Nannies! How to Ace Your Next Interview
Nannies who exude professionalism are the candidates most likely to be chosen for hire. Parents may not even realize that they want a professional nanny. They may not even know there is such a thing as a professional nanny. The interview is your chance to showcase yourself. Parents want to know that they are leaving their child in the hands of someone competent and highly skilled.
It is important that you prepare for the interview. You may be interviewing with parents who have never conducted an interview before. They will be relieved to be guided by your expertise.
Creating a portfolio will provide structure to the process. A portfolio will include all the information you should pass along to the family. It should include a cover letter, resume, and recommendation letters and/or references. Your portfolio is a window into the types of experiences that you can provide for the family you are interviewing with. It will increase your chances of hire exponentially.
If you would like additional guidance, Nanny Know How provides professional career nanny consulting service.
What should be included in your interview portfolio?
1. Cover Letter
A cover letter is your introduction to the family and includes your childcare philosophy. Discuss your work history and background with children. There are several websites that will provide sample cover letters and even sample childcare philosophy statements. But personalizing your cover letter to the family you are interviewing for will be the most meaningful. Include the reasons that you would be the perfect nanny for their family. If their child loves swimming, be sure to mention if you have lifeguarded. If they seek someone who enjoys reading to children, be sure to mention if you volunteered to read with children at the elementary school. Providing examples like these will demonstrate your genuine interest.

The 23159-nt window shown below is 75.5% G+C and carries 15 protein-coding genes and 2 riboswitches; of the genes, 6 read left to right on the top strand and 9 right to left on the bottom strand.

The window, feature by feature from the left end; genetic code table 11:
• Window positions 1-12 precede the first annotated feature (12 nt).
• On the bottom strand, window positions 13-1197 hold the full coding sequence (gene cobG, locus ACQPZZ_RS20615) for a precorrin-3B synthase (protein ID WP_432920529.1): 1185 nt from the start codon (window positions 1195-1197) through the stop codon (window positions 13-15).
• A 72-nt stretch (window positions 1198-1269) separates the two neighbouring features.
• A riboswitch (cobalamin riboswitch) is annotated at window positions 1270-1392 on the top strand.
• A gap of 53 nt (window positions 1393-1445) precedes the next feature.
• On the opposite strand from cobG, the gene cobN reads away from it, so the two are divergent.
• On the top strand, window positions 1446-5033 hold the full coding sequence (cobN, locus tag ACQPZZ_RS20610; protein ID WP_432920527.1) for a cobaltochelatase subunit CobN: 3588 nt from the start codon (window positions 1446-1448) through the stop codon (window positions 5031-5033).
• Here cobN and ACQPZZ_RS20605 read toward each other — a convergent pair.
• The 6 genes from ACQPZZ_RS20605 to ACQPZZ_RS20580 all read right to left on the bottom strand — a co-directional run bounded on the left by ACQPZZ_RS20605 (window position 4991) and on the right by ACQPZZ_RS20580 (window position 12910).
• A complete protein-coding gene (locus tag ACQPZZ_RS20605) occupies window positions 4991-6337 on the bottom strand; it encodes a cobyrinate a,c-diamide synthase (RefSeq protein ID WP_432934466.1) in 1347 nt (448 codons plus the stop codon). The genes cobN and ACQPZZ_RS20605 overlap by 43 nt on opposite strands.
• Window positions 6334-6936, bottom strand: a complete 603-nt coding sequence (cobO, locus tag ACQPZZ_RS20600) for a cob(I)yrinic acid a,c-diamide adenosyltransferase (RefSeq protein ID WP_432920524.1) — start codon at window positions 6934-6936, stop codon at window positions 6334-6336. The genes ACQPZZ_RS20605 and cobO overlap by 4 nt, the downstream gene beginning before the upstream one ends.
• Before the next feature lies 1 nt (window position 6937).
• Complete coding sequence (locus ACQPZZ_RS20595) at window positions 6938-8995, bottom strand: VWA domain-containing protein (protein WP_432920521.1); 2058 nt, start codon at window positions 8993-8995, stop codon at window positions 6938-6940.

In your cover letter, briefly mention anything that sets you apart. Often, families will choose a nanny not based on years of experience or education level, but on something like whether the nanny likes the outdoors or whether s/he can help the children with their Mandarin homework. So list extracurricular activities you enjoy, such as sports, photography, cooking, playing an instrument, etc. Include all languages that you speak fluently or conversationally. Any of those little extras that don’t fit in your resume.
- Name, address, phone number, and email at the top.
- Objective—Example: “Seeking a full-time position where I can utilize my knowledge of early childhood education and my love for children.”
- Experience—Experience should be listed in chronological order beginning with your current or most recent position. Include two to three duties you performed at each position. Start each description with an action verb (provided, performed, assisted, guided, scheduled, etc). You also might include your starting or ending salary. And if you’d like, you can also list your reason for leaving the position.
- Education—List your education (high school or college diploma). Include any classes that you have taken in high school or college that were related to childcare, child development, education, or psychology.
- Certifications or Classes—Include certifications such as CPR and first aid. If you are not currently certified, now’s the time to schedule a class and get that done. I have yet to meet a family that has not required this of their nanny! List any seminars attended or related classes that you may have taken.